Monday, July 2, 2007

A Quality-of-Life Issue

This evening I took my 11-year-old golden retriever (a golden-years golden) to the vet for his “old man checkup.” The vet, Dr. Olsen, came in. After greeting both Tucker and me, she got down to business. While she was checking him over, I mentioned Tucker’s numerous lumps and bumps and asked her if she’d take a look at them for me.

She ran her hand over each area of Tucker’s body quickly and expertly. When I mentioned the lump on Tucker’s right shoulder blade in particular, her hand covered and probed the lump, then stopped, resting lightly on the gray-flecked fur.

“I’d like to aspirate this,” she said. “I think that it’s another fatty tumor under some muscle, but I’d like to check to be sure.”

As she looked at me, I drew in a breath. As I let it out, I told her that if the lump was not a harmless tumor but one of the other kind, that there would be no surgery. Tucker has had three abdominal surgeries and two tooth extractions. Our family didn’t think twice about the expense and heartache of leaving him at the vet’s because we knew that the quality of his life would be improved when all was said and done. But to start subjecting him to surgery to remove the tumor and then chemotherapy and/or radiation at this stage in his life, well, that would pretty much be like torture. We might be able to squeeze out more time with him, but at what cost?

We once had a dog, Sadie, who had “seizures of unknown origin.” (She's the one in the picture in the sweater. Despite what certain individuals believe, she loved wearing that sweater.) We loved her and cared for her as best we could. The vet ran tests and tried out different medicines. But slowly, almost inexorably, her seizures became more frequent and closer together.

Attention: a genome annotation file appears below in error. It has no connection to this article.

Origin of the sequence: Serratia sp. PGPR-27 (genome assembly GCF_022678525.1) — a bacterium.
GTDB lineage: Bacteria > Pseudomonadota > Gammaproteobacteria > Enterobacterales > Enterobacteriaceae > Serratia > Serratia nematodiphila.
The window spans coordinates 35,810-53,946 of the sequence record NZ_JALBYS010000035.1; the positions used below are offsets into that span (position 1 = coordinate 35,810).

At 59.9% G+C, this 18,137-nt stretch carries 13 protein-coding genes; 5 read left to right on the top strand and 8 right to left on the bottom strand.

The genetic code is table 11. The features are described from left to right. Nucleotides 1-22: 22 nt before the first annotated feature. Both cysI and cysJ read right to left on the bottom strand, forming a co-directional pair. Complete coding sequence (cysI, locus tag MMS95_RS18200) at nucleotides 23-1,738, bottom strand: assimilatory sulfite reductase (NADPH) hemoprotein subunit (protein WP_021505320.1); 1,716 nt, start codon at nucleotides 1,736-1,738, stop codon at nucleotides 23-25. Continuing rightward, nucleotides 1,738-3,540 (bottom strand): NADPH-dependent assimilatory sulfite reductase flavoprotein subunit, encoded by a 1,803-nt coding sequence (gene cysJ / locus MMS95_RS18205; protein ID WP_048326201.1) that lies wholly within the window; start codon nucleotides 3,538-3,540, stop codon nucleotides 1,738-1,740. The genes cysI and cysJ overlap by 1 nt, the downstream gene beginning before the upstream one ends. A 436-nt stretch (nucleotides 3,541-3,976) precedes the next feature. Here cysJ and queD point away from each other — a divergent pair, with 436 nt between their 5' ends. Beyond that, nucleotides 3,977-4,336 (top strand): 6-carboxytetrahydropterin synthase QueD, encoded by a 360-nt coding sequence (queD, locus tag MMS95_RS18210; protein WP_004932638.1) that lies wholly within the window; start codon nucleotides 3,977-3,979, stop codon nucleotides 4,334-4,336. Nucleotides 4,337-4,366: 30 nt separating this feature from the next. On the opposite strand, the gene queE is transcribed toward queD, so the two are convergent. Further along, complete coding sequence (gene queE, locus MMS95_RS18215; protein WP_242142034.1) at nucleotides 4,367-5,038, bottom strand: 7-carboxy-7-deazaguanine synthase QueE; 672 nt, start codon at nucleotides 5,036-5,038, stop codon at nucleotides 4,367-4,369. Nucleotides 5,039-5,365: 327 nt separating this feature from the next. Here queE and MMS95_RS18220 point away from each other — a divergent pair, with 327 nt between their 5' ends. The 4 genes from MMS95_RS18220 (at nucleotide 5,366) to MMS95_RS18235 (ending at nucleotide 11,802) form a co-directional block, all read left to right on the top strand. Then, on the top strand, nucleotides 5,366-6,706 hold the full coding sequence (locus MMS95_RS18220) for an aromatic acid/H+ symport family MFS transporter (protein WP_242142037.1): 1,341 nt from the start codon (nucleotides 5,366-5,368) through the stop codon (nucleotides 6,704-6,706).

The day came when Sadie had one seizure after another. When I took her to the vet during one of the brief respites between seizures, they immediately sedated her, giving both her and me some relief.

The vet on duty, a tired-looking young guy, described our options. One option was to get an MRI of her brain to see if a tumor was the cause of her seizures. I declined because it would just be an exercise in futility and an expense that we could ill afford. Even if the image showed a tumor or an “x marks the spot,” we still wouldn’t have been able to afford the expense of the surgery or follow-up treatment.

“Well,” he said, “we could try significantly increasing the amount of medication she’s taking now.”

“What will the side effects be?” I asked.

“She’ll pretty much be a walking zombie, but hopefully the seizures will be controlled,” he said.

Our one and only option was to turn our lively, funny Sadie into a zombie in the hope that her seizures might—just might—be controlled. As with Tucker and his mystery lump, this was another instance where the quality of life was the overriding factor.

These issues exist in the human world, too. A good friend of my mother’s had terminal bowel cancer, but during her final three years, underwent procedures, chemotherapy, and what the medical profession describes as “significant discomfort.” Being a legal adult and in her right mind, my mother’s friend was well within her rights to do whatever she chose. However, whenever my mother described this poor woman’s agony, I was struck again and again by the tradeoff. Is it worth having quantity of life if you don’t have quality of life?

“Terminal” means you’re going to die, that you’re in the process of dying. We all have to make our own choices, but for me it all boils down to quality of life. Enduring daily torment in the desperate hope that the doctors were wrong or that medical science would discover a miracle cure in time just seems like so much needless suffering.

Back at the vet’s office, Dr. Olsen stuck a needle into the tumor and aspirated a sample, which she then deposited on a slide. After a moment looking at the slide, she turned to me and told me to take a look. There, on the slide, were lovely tiny globules of fat and a small smear of blood. The diagnosis “fatty tumor” never sounded so beautiful to me.

So the quality of Tucker’s life will continue to be good, and we will love him and take the best care of him we can. And if the quality of his life is good, then the quality of my life and those of my family members are good, too

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